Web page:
News and information useful to Cleveland-Marshall College of Law students, faculty and staff.

Archive for May 31st, 2022


Comment 8: And Just Like That, Everything Got All Meta Pt.1

The ABA Rules of Professional Conduct, Model Rule 1.1 Comment 8 requires, “To maintain the requisite knowledge and skill, a lawyer shall keep abreast of changes in the law and its practice, including the benefits and risks associated with relevant technology.” To that end, we have developed this regular series to develop the competence and skills necessary to responsibly choose and use the best technologies for your educational and professional lives. If you have any questions, concerns, or topics you would like to see discussed, please reach out to e.koltonski@csuohio.edu.

Though I often get accused of hyperbole when I make this statement, I do believe that data is the biggest product of the 21st century. Data helps us make decisions. It helps us to drive to places we’ve never been. Data sends targeted ads to the webpages that we visit and it digitizes the credit cards in our pocket so we can buy coffee with our phones. Like the Ouroboros, we are locked into a potentially never-ending cycle of creating and consuming data. There is so much data in our lives that every year a news outlet will claim that ‘90% of all the data that exists in the world was generated over the last two years’. We have so much data that our data has gone meta.

Metadata, by definition, is data that provides information about other data. “That’s great,” you say while possibly replaying scenes from the movie Inception in your mind, “but what does that mean?” It’s really great that you asked because the first of this two part series is going to try and explain what metadata is. Next month will look specifically at metadata in the legal profession. But before we get there, what do we mean when we say “data that provides information about other data”?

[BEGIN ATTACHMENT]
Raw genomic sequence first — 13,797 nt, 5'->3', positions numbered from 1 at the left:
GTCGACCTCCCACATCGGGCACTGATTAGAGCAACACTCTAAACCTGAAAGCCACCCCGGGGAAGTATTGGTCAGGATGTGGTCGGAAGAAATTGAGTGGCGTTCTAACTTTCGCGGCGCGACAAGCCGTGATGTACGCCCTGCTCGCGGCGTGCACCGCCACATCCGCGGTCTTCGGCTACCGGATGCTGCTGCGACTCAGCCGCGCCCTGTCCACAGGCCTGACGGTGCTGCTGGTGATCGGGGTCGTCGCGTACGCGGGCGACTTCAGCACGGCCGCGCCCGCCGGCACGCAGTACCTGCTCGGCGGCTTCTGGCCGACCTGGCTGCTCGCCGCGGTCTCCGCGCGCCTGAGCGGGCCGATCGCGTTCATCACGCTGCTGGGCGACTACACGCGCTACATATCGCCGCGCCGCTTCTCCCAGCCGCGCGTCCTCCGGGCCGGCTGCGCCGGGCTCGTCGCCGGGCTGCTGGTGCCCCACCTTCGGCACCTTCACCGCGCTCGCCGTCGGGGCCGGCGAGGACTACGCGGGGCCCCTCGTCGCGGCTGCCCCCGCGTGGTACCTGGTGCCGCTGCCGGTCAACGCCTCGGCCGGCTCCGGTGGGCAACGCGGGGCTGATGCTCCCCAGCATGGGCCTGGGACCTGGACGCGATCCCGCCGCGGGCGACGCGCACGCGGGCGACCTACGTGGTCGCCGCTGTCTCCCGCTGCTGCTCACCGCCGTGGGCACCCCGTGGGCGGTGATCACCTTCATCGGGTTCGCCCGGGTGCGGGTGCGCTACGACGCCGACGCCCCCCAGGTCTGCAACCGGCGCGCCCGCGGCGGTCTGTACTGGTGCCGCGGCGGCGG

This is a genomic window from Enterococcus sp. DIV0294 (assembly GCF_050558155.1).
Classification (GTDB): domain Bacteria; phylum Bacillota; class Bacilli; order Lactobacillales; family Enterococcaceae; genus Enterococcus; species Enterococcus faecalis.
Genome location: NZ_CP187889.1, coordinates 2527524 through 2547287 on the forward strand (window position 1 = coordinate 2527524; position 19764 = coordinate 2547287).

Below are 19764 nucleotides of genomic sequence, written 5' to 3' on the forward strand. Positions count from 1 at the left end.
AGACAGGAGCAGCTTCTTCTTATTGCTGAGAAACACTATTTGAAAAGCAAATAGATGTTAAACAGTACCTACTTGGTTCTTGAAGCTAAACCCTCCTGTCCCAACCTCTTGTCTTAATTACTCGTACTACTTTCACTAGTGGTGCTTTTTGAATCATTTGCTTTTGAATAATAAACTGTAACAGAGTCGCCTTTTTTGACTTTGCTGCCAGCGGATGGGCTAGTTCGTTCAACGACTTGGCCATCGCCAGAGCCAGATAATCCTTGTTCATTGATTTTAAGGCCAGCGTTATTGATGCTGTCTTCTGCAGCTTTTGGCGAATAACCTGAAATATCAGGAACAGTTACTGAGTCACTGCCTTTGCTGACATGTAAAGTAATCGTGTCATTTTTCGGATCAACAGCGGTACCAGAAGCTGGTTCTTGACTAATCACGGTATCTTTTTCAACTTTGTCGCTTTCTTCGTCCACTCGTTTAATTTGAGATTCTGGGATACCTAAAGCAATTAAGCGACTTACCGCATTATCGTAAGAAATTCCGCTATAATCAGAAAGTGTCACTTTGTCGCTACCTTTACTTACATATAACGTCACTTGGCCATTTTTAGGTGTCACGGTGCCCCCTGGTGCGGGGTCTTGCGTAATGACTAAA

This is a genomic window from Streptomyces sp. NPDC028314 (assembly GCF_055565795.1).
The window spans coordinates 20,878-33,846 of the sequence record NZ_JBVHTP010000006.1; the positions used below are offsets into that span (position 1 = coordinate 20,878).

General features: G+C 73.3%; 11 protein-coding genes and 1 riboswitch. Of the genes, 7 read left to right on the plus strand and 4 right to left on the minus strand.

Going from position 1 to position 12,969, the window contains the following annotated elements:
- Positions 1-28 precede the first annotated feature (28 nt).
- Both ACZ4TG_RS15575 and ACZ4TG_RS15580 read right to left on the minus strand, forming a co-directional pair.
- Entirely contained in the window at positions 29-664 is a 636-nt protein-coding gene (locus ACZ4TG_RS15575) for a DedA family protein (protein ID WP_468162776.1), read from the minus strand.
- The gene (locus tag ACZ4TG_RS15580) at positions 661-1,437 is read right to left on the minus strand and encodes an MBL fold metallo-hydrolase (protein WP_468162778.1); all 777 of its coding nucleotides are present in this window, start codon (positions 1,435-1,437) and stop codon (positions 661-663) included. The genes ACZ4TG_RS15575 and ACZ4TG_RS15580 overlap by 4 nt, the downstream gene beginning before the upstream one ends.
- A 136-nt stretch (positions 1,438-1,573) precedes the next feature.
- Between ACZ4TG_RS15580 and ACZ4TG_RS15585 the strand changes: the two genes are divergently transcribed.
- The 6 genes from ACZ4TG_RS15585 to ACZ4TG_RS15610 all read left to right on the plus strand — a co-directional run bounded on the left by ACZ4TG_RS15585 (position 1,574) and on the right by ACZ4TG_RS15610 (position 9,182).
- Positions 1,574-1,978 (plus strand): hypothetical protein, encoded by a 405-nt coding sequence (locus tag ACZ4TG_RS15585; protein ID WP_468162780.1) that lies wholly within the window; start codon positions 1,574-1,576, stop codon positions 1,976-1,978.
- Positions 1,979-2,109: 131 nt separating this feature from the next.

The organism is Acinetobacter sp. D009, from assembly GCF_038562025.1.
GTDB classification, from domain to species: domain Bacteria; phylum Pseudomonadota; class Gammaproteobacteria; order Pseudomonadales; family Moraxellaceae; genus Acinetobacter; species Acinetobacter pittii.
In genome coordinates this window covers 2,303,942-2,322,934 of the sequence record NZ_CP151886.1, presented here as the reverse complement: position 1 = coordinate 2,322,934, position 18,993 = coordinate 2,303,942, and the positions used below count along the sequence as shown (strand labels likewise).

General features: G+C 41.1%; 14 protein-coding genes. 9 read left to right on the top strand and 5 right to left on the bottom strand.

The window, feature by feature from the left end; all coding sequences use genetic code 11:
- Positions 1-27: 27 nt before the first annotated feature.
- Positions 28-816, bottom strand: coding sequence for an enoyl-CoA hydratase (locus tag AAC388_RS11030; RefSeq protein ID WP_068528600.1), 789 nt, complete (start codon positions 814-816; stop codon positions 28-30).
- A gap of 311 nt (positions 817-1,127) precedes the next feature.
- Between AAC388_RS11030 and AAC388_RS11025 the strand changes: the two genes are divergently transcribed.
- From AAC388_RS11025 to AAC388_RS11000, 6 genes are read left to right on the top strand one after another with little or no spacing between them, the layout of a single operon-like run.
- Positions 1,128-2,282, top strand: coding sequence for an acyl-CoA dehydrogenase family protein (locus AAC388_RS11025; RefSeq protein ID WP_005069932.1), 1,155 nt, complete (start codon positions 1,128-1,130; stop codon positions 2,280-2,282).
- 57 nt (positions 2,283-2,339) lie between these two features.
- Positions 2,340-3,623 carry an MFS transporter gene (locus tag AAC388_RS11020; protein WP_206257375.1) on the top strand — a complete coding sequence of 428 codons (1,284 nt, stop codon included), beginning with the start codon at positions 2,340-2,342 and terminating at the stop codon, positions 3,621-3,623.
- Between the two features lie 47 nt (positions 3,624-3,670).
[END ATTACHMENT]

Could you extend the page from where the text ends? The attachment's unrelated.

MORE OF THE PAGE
Think about how you use primary and secondary sources. In the legal profession, the former is constitutions; statutes; regulations; and cases, and the latter are the materials that talk about or analyze the primary sources. Metadata is analogous to this, which we will see when we look closely at the three types of metadata.

Descriptive: this information tells us something about the data and is usually used for discovering and identifying. A title or an author is the most common example.

Structural: this information explains how complex data is organized. For example, the table of contents and index of a book tells us where to go to find the information that we need.

Administrative: this information tells us about the creation and usage of the data. This type is relatively broad and is often broken down into subcategories. If you’ve ever brought up the properties for a file then a lot of what is there is administrative metadata. Examples of this are the person who created the data, when it was created, and who can view it.

This discussion was specifically crafted to be broad as there is a lot of nuance that can come up when discussing metadata in different disciplines; however, everything still tends to fall within these three categories. After looking at the types of metadata and understanding more about them, I think we can make a small tweak to our definition above to help better understand what it means.

Metadata is information about data that makes the data easier to organize, utilize, and understand.

Next month we will look at the unique issues that legal professionals should be aware of when it comes to metadata.